Most people think they know how to read literature.
But author and poetry critic Marjorie Perloff said reading literature is a unique skill that must be taught. She will discuss the idea during her speech, “Why Teach Literature Anyway?,” at the first installment of the University of Houston-Victoria/American Book Review 2009 Spring Reading Series.
The presentation will begin at noon Jan. 22 in the Alcorn Auditorium of UHV’s University West building, 3007 N. Ben Wilson St. The public is invited to attend, and light refreshments will be served.
Most people know how to read materials like newspapers, magazines, Web sites and computer manuals, Perloff explained.
“We read it once for information, and when we have the information we want, we don’t have to read it again,” she said. “Literature really requires re-reading. You are always going to find new things each time.”
Reading literature is a skill that sadly isn’t being taught in many educational institutions these days, she said.
Perloff hopes to keep the session friendly and informal, and wants audience members to ask many questions.
“This is a very pressing topic as all of us look for new ways to improve the quality of our educational system,” said Jeffrey Di Leo, editor/publisher of the American Book Review and dean of the UHV School of Arts & Sciences. “Anyone with a vested interest in education will find this a fascinating, thought-provoking presentation.”
Perloff is the Sadie D. Patek Professor Emerita of Humanities at Stanford University and scholar-in-residence at the University of Southern California. She teaches courses and writes about 20th and 21st century poetry and poetics.
She has been a frequent reviewer for periodicals ranging from The Washington Post to major scholarly journals. She has lectured at most major universities in the U.S. and at European, Asian, and Latin American universities and festivals. Perloff has held Guggenheim, National Endowment for the Humanities and Huntington fellowships.
In 2006, she served as president of the Modern Language Association. She is a member of the American Academy of Arts and Sciences and recently was named Honorary Foreign Professor at the Beijing Modern Languages University.She received an honorary degree from Bard College in New York in May. This spring, she will deliver the Weidenfeld Lectures in Comparative Literature at Oxford University in Great Britain.
Perloff is the author of 14 books, including “Differentials: Poetry, Poetics, Pedagogy,” which won the Robert Penn Warren Prize for literary criticism in 2005. She also has edited a number of collections, including “John Cage, Composed in America.”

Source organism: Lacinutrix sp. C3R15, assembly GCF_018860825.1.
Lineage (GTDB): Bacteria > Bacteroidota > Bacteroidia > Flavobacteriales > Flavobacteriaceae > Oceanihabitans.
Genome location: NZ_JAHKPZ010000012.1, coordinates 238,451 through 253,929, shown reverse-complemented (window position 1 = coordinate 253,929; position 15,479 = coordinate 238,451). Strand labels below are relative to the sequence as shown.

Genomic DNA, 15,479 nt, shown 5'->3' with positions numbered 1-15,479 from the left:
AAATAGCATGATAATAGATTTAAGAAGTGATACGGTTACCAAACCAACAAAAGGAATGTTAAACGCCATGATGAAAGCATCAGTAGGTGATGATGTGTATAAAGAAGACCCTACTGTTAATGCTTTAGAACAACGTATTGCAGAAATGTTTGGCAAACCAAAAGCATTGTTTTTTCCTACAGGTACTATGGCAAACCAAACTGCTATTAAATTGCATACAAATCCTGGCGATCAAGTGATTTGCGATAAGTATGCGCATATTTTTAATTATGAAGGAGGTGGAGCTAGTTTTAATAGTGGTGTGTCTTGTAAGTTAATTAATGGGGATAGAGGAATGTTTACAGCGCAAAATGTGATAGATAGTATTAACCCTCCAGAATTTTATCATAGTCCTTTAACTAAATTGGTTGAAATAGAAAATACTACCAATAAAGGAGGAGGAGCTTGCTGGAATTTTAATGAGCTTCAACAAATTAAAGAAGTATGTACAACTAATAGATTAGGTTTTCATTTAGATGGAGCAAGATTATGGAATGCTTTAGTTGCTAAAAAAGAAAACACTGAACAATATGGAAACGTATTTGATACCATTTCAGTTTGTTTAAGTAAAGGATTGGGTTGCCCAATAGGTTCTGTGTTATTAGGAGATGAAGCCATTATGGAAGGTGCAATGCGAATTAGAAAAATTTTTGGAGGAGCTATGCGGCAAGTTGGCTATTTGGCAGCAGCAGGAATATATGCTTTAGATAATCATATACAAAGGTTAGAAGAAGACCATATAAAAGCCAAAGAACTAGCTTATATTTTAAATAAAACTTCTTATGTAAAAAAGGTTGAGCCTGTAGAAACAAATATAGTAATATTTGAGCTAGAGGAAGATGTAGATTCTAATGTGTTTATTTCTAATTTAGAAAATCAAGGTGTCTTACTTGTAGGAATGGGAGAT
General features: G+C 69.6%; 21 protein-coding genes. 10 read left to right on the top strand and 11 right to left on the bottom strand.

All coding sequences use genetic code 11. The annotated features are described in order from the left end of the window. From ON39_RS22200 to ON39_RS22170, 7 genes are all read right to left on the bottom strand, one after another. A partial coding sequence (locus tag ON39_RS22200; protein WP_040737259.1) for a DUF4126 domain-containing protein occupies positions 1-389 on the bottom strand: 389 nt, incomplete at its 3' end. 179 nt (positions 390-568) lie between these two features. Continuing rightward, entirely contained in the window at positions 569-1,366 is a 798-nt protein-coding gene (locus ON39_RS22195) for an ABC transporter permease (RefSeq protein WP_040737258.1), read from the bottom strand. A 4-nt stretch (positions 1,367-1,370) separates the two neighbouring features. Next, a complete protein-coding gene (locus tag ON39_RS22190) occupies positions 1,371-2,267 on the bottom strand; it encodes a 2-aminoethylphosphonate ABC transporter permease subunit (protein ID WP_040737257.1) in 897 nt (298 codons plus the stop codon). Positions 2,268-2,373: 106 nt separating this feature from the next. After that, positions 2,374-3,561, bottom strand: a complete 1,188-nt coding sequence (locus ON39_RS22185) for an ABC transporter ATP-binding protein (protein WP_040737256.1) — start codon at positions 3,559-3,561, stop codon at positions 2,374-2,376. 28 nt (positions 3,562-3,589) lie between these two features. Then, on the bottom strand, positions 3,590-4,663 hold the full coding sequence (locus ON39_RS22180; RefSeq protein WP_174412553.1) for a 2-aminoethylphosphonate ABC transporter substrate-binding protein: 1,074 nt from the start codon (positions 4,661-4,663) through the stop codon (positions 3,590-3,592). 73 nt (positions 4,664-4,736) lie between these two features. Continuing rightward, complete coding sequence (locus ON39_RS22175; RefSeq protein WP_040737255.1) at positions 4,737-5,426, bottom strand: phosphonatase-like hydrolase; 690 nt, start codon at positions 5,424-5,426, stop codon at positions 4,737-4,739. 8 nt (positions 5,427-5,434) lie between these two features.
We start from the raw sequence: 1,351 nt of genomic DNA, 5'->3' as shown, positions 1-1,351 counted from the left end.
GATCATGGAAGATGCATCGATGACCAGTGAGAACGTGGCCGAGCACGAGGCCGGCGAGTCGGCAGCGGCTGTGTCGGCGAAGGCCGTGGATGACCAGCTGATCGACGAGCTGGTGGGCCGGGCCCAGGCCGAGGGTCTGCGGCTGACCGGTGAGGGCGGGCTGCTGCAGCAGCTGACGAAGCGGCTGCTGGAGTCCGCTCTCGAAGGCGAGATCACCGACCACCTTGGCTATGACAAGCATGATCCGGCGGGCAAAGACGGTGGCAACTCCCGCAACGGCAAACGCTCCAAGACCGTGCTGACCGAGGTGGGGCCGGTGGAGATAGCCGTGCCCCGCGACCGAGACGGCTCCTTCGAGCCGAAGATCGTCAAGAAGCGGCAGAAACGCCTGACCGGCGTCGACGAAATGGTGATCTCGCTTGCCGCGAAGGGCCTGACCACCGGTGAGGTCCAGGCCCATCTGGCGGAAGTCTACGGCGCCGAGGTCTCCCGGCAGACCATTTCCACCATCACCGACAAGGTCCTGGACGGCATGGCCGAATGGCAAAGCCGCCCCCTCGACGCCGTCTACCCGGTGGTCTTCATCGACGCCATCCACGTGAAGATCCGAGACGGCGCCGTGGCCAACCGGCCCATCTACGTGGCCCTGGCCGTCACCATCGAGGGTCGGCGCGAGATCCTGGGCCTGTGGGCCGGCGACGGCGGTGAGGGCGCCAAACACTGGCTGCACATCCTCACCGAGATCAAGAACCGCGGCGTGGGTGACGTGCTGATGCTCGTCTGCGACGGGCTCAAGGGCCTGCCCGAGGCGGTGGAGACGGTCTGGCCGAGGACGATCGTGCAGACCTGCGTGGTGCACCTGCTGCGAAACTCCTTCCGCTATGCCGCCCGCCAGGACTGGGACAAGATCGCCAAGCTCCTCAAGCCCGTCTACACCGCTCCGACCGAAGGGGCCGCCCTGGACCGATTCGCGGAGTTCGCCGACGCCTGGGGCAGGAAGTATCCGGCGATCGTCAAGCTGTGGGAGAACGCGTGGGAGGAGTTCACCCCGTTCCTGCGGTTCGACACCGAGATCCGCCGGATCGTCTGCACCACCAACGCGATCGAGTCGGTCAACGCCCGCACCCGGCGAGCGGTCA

ABR is a nonprofit, internationally distributed literary journal that champions works by small presses. Founded in 1977, the journal moved to UHV in 2007. It has a circulation of about 8,000.
Other speakers in the Spring Reading Series include:
- Michael Martone, Feb. 19 – Martone is the author of eight works of fiction, including “Double-wide: Collected Fiction of Michael Martone,” “The Blue Guide to Indiana” and “Michael Martone;” two collections of nonfiction; and six edited volumes. He was awarded the 1998 Association of Writers & Writing Programs Award for Creative Nonfiction for “The Flatness and Other Landscapes.”
- John O’Brien, March 12 – O’Brien founded the Review of Contemporary Fiction in 1980. Three years later, he established the Dalkey Archive Press, which publishes books of fiction, poetry, criticism and biography. The press’s English translation of “Voices from Chernobyl” received the National Book Critics Circle Award in the general nonfiction category.
- Zulfikar Ghose, April 2 – Ghose is a novelist, poet, short-story writer, autobiographer, journalist, educationalist, essayist and literary critic. He was born in Pakistan in 1935, grew up in British India and emigrated to England in 1952. He now lives in Austin. He has published 12 novels, including his most recent, “The Triple Mirror of the Self.” He also is the author of two story collections, an autobiography, six volumes of poetry and four books of literary criticism.
- Ana Castillo, April 30 – Castillo is a celebrated poet, novelist, short story writer and essayist. Renowned Chicano author Rudolfo Anaya has referred to Castillo as “one of our finest Chicana novelists.” Castillo has published numerous books, including “The Mixquiahuala Letters,” for which she received the Before Columbia Foundation’s American Book Award in 1987. Her most recent work, “The Guardians: A Novel,” was published in 2007 and tracks the lives of Mexicans who illegally cross to the U.S. to work.
For more information about the UHV/ABR Reading Series, call Charles Alcorn, ABR managing editor, at 361-570-4100 or go to www.americanbookreview.org.